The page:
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Decade long wait for NGC land deal

Friday, June 2, 2017

Almost 11 years after the National Gas Company (NGC) moved onto their lands to lay 56” lines during its cross-island pipeline project, a San Francique couple is threatening to sue the company and the State for lack of compensation.

As a result of the gas line, Ramish and Kaloutie Rampersad’s daughter had to purchase land elsewhere to shelter her family as nothing could be built on or within 20 metres of the lines.

They also cannot plant any vegetation on the land, although they have a deed to prove ownership. The couple told the T&T Guardian yesterday that since the work ended in 2006, they have been getting the runaround by several State bodies with respect to payment for three parcels of land near their Pluck Road home.

In the coming weeks, Ramish, a retired police officer, plans to erect a fence around the land, preventing access to NGC.

“I think they are trying their best not to pay us for the land. An evaluator told me that the Government could decide that they would pay us $1 for my land but we will take them to court. NGC workers came on Wednesday, so I walked up the hill and enquired what they were doing. They said they were there to put down markers. I told them that NGC had not paid me for my land and I did not want anyone entering my land from today. I have a deed to prove that this is my land,” Ramish said.

Providing documents, the couple said they first entered into a $4,000 rental arrangement with NGC in 2004 to facilitate the project. When the work was finished two years later, they received a letter from the then Ministry of Land and Marine Affairs stating that the lands was listed for compulsory acquisition.

He said they agreed to sell the two pieces of land and the Town and Country Planning Division advised that a third piece should be sold because there would be no access to the other areas.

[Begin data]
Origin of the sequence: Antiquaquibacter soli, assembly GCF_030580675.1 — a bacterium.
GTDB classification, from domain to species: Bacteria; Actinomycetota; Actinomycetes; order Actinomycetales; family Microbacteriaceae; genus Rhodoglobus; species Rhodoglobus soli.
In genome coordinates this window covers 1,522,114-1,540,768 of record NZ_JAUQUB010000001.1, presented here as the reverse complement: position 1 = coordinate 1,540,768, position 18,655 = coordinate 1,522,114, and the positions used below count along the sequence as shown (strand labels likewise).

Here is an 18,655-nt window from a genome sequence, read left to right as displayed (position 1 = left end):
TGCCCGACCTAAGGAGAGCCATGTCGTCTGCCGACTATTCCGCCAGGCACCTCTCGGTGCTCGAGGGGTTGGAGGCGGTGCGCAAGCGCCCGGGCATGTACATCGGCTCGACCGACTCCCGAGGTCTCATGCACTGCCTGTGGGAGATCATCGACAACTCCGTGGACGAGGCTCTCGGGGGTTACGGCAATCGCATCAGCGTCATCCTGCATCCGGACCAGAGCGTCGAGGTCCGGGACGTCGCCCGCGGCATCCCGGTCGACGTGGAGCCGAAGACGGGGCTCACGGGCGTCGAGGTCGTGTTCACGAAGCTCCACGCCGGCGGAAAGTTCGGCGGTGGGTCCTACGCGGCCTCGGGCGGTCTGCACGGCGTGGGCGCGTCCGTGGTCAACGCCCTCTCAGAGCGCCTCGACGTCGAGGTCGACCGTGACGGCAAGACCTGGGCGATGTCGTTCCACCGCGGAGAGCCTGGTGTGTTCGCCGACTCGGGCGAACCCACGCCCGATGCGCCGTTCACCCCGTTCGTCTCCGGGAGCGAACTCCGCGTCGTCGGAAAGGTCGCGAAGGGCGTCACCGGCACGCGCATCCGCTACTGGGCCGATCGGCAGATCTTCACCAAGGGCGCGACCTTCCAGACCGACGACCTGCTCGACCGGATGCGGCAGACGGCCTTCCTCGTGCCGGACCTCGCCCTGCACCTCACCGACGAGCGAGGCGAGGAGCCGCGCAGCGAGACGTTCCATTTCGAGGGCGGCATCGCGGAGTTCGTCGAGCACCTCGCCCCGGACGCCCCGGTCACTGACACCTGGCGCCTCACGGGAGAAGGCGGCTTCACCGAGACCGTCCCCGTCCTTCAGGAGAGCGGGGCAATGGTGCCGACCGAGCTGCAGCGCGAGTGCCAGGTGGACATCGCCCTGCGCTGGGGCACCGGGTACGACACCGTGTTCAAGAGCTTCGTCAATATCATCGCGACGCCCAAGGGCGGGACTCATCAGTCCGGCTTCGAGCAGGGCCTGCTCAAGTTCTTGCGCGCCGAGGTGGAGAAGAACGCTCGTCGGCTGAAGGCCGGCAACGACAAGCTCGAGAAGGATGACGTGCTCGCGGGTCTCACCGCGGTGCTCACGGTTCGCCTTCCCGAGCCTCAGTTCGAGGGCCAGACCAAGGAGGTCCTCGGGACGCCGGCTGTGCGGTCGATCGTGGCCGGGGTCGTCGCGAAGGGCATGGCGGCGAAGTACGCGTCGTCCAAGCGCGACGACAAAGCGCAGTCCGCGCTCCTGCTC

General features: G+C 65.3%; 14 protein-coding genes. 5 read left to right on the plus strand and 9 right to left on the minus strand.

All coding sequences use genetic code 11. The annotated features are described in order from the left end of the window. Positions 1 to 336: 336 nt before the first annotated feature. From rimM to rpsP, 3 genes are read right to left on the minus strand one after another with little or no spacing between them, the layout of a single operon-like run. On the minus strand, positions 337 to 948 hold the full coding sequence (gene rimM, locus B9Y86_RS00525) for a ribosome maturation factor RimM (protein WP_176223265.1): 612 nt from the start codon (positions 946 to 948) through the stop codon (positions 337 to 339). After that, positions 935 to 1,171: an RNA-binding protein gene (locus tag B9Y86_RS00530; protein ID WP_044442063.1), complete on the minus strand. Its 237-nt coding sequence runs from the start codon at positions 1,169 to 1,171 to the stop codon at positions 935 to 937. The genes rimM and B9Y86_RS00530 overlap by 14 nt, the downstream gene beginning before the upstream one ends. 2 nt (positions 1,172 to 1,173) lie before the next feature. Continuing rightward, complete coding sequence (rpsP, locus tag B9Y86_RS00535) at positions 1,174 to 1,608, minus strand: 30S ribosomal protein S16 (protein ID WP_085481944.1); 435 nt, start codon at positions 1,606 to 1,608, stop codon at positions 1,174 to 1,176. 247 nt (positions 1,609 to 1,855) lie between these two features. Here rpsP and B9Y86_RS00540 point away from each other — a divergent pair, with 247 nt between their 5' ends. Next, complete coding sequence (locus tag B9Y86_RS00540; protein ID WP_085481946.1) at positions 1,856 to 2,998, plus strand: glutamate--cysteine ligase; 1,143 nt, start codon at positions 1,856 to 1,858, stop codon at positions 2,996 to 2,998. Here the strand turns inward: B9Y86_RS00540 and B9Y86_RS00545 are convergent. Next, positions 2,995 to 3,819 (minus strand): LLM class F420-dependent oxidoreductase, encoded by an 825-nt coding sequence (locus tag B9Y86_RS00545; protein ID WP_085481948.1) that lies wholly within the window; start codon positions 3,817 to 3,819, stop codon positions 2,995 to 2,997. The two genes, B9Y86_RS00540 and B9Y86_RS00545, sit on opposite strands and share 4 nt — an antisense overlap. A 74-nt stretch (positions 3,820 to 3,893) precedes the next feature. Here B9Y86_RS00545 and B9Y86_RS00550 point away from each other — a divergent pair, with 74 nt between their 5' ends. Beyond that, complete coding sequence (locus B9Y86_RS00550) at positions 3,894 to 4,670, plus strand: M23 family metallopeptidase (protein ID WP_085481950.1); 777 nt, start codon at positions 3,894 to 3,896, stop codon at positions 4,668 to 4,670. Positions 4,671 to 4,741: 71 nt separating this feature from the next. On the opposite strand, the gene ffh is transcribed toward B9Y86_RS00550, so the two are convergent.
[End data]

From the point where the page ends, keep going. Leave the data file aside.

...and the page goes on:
He said back then, the first two pieces were valued at $70,000 and $300,000 respectively. However, they claimed that the Ministry wanted to pay them $16,000 for the small piece of land and issued a cheque which they never accepted.

After speaking to a former government minister, Ramish said he was advised to speak to someone in the Land Settlement Agency who told him that the valuation would have to be redone, since the initial evaluator had died.

He said he hired another evaluator but that person has since taken up employment with the Government. Following this, he went to NGC who said that they had issued money to the Government to settle the outstanding debt and found it was strange that the couple had not been paid.

After submitting their new valuation to the Land Settlement Agency, the family was told that a cheque had already been issued for one portion of the land so there could be no settlement on that piece. As for the other portions, they were told that their documents could not be found.

The couple said they are awaiting an appointment to see former attorney general Anand Ramlogan as they said they are fed-up.

Contacted yesterday, LSA CEO Hazar Hosein said he was unaware of the Rampersad’s case and would have to check for their file. NGC was contacted for a response but none was received up to press time.


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